Oldschool Sunday: OYSTERHEAD

Article By: Pat ‘Riot’ Whitaker ‡ Edited By: Leanne Ridgeway

Many artists are not just multifaceted, multi-instrumentalist, multi-media innovators, or explorers of the myriad outlets of their creative Jones.

Take for instance Primus bassist and vocalist Les Claypool, himself a man of numerous musical undertakings ranging back to Blind Illusion and on to other endeavors like Sausage, Duo De Twang, The Claypool-Lennon Delirium, and a variety of Colonel Claypool outings like Flying Frog Brigade or Bucket Of Bernie Brains. That is just to identify a few of them, mind you.

For me, as a fan of Claypool’s need to explore varied channels of creativity, nothing touches the ultra-superb one album outing under the name Oysterhead. It was an American rock “supergroup” featuring Les Claypool, alongside guitarist Trey Anastasio of Phish and drummer Stewart Copeland of The Police, with both Claypool and Anastasio providing vocals. The style and sound of the band was a collaborative eclectic mix of bass-oriented funk metal and improvisational-like jamming.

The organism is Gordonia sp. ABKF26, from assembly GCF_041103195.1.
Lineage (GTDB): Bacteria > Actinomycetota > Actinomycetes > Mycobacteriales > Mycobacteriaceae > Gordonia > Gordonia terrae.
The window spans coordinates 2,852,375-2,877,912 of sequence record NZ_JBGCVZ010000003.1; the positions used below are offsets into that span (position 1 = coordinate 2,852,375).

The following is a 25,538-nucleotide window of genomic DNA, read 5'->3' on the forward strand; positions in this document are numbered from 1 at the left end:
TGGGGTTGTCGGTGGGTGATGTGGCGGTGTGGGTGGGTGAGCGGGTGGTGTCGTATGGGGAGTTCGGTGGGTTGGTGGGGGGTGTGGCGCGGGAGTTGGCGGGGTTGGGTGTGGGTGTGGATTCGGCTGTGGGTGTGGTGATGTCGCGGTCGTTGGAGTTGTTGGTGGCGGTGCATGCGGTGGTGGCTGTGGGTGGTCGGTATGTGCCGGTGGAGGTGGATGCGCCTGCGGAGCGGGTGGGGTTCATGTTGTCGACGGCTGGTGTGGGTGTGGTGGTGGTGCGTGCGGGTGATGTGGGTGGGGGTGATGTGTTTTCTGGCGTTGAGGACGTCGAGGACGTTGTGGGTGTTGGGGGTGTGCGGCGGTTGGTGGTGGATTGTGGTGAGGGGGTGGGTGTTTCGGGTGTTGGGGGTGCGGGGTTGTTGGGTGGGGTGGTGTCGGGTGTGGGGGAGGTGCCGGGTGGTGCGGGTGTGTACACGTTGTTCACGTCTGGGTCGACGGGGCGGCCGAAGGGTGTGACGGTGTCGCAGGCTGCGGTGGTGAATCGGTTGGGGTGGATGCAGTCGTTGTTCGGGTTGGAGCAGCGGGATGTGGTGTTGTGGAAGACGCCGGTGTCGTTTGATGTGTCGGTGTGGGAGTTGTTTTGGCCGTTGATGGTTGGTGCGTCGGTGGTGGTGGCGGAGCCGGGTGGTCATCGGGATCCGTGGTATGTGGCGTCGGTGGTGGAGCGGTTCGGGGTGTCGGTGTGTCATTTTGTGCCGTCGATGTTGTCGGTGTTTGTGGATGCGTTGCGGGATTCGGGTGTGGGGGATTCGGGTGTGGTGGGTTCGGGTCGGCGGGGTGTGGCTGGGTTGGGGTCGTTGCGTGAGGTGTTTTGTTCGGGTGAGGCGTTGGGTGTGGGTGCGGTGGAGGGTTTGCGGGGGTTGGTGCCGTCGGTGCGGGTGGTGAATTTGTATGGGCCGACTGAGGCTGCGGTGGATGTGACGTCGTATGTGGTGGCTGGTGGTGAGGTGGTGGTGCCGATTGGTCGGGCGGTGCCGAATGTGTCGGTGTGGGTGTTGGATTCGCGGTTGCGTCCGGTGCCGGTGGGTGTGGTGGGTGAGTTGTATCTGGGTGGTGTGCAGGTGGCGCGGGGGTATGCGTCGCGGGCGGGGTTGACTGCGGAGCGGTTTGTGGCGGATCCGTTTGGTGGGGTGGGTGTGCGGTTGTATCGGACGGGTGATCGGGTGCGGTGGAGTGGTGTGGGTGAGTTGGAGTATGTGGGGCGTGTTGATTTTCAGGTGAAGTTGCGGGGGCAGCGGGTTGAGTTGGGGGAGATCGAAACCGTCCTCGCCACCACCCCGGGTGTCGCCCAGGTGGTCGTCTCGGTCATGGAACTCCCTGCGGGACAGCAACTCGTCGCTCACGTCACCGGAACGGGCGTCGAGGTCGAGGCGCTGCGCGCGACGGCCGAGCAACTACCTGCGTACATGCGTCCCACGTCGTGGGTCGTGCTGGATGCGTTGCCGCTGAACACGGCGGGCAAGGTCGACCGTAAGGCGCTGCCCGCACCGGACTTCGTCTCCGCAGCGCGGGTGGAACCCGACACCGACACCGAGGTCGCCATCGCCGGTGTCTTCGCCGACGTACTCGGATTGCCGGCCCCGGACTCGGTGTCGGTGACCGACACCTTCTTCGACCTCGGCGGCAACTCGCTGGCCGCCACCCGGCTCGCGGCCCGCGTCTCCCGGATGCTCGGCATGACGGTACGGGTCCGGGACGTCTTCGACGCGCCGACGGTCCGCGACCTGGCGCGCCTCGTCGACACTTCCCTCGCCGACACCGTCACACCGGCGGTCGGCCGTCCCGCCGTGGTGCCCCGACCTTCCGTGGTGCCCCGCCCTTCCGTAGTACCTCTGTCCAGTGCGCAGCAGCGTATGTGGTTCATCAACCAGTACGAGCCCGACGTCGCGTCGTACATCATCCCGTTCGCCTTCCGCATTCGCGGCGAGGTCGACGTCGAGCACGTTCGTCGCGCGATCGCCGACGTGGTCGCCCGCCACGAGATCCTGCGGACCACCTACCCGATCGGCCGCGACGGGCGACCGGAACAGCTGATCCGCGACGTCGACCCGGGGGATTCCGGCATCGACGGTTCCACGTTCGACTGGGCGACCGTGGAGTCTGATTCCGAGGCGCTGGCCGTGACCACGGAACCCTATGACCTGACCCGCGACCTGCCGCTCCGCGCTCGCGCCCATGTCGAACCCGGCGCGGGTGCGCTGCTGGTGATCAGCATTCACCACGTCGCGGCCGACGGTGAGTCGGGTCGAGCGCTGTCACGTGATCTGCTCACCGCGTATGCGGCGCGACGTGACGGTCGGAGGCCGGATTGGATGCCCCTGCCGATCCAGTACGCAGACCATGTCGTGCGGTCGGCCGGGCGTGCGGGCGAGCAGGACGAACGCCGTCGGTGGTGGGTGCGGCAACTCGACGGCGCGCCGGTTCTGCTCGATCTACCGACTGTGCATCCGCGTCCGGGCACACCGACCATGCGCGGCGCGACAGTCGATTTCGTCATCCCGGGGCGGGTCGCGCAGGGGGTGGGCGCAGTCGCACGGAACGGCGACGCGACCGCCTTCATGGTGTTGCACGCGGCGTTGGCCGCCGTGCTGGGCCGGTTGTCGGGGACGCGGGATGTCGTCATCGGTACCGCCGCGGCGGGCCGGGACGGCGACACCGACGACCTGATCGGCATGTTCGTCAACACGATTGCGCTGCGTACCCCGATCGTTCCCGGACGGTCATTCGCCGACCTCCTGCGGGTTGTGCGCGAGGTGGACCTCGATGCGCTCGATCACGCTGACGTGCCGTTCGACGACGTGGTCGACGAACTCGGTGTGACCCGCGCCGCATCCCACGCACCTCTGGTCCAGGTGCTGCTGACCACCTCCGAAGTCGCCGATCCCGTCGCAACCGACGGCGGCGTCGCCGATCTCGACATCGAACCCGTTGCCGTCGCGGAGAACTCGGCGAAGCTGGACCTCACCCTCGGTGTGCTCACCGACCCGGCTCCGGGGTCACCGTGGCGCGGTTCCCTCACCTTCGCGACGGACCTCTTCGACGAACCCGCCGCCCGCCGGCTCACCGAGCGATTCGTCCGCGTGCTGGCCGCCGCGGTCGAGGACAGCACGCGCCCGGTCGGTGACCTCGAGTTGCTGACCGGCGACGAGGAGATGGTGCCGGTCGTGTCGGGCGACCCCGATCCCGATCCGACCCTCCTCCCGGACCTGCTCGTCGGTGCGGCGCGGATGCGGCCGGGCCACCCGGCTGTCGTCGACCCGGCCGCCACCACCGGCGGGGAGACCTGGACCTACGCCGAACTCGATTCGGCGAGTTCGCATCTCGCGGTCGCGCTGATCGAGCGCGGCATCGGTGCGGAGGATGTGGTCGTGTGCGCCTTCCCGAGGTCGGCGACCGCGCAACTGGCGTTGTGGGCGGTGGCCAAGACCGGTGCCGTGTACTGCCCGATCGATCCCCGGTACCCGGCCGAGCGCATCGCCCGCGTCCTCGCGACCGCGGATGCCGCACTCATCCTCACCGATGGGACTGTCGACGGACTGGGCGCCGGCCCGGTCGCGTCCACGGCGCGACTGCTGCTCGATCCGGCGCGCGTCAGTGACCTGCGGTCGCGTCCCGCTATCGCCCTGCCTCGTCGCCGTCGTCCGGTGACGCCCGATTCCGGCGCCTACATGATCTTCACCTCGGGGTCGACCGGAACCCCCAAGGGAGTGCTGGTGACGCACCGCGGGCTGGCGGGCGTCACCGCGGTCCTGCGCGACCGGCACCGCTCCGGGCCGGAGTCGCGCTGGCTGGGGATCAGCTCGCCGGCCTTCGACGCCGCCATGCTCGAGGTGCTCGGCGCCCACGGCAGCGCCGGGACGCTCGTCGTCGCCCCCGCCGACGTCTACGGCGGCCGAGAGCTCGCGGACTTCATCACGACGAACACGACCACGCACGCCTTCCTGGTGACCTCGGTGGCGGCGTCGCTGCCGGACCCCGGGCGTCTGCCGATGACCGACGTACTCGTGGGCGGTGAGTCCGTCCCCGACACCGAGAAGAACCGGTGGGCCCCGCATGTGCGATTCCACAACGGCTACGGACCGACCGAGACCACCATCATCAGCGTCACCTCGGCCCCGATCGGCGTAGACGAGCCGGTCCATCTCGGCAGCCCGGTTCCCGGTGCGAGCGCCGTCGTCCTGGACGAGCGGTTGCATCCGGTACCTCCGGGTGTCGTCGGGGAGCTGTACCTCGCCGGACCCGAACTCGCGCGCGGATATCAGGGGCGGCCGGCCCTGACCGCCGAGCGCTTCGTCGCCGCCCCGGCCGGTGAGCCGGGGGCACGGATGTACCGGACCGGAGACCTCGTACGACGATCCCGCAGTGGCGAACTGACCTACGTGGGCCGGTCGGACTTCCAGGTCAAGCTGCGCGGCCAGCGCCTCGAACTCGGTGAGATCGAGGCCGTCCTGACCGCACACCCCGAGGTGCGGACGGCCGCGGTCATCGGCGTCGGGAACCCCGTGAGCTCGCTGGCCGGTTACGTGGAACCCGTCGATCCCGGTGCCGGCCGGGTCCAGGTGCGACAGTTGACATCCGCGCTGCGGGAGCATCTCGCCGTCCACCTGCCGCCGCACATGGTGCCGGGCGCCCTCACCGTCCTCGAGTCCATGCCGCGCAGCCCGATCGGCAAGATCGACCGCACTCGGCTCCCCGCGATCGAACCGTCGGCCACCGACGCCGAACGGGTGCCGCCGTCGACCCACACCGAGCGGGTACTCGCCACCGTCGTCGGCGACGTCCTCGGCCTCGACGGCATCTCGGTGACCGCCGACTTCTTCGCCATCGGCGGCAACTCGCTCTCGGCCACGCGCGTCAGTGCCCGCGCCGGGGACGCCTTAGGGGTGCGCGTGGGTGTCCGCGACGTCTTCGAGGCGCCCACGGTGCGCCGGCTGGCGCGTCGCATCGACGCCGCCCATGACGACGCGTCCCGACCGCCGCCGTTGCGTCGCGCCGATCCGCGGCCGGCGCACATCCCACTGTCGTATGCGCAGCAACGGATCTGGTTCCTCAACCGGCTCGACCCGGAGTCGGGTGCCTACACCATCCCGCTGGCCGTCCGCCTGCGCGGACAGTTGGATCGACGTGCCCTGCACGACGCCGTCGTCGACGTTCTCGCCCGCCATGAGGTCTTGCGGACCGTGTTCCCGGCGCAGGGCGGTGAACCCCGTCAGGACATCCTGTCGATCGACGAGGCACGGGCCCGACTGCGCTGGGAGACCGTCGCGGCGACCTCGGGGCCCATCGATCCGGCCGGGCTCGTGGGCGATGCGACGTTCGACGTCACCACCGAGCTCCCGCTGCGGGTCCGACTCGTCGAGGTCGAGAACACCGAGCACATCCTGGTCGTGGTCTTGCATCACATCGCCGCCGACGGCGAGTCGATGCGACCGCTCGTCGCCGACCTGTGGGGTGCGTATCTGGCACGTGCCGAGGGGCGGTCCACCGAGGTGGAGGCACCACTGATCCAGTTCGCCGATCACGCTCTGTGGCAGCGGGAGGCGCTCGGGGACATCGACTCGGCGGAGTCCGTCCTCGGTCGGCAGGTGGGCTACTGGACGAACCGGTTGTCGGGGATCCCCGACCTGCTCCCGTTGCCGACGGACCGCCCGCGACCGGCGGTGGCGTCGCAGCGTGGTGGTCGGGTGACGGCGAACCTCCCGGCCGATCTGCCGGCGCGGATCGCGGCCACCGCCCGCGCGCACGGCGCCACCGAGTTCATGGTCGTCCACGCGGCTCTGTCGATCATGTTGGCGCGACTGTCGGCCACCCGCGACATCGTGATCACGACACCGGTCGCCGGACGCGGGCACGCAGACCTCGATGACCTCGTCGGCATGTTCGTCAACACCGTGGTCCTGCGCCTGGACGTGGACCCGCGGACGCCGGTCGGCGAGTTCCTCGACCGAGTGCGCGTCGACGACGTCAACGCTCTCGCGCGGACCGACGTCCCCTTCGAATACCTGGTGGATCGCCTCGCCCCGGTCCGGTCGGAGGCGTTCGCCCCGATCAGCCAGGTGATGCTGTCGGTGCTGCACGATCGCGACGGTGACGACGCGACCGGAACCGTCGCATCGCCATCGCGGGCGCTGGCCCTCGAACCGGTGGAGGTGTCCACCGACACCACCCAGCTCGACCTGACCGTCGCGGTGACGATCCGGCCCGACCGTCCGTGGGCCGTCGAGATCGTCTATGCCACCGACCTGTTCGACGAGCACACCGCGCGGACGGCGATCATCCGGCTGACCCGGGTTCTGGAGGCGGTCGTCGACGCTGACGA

As much like anything concerning Claypool, there are odd and quirky elements, both musically and vocally. Yet, quirky works to this trio’s great advantage, while the origins of Oysterhead are probably as equally unlikely. It all began in April 2000, when Superfly Productions asked Claypool to assemble a band to perform during New Orleans Jazz Fest. Claypool contacted Trey Anastasio, and together they agreed on their mutual hero, drummer Stewart Copeland of The Police.



The New Orleans Jazz Fest performance was meant to be a one-time, singular live performance in May of 2000, where the band compiled a set of almost entirely original material for the show. Reportedly, ticket-scalping prices reached $2,000, while those in attendance included Francis Ford Coppola and Matt Groening.

In 2001, Oysterhead officially reformed to record and release an album entitled ‘The Grand Pecking Order’, which featured nine new tracks in addition to four songs originally debuted in New Orleans. The release of this album was supported by a brief tour of North America, during which nearly every show was performed to a sold-out audience. The Oysterhead tour also saw the debut of the Matterhorn, a guitar played by Trey Anastasio featuring a full-size deer antler that Trey manipulated to make sounds similar to those of a theremin.



On November 5, 2001, the band performed the song “Oz Is Ever Floating” on Late Night with Conan O’Brien. After the 2001 tour, which had schedule changes due to the September 11th attacks, the trio went their separate ways.

On June 16, 2006, Oysterhead reunited to perform a two-hour set at the Bonnaroo Music Festival. The band performed music from ‘The Grand Pecking Order’ during the set. The band also made an appearance at the Allgood music festival in Masontown, West Virginia in July 2006, but have since then remained inert.


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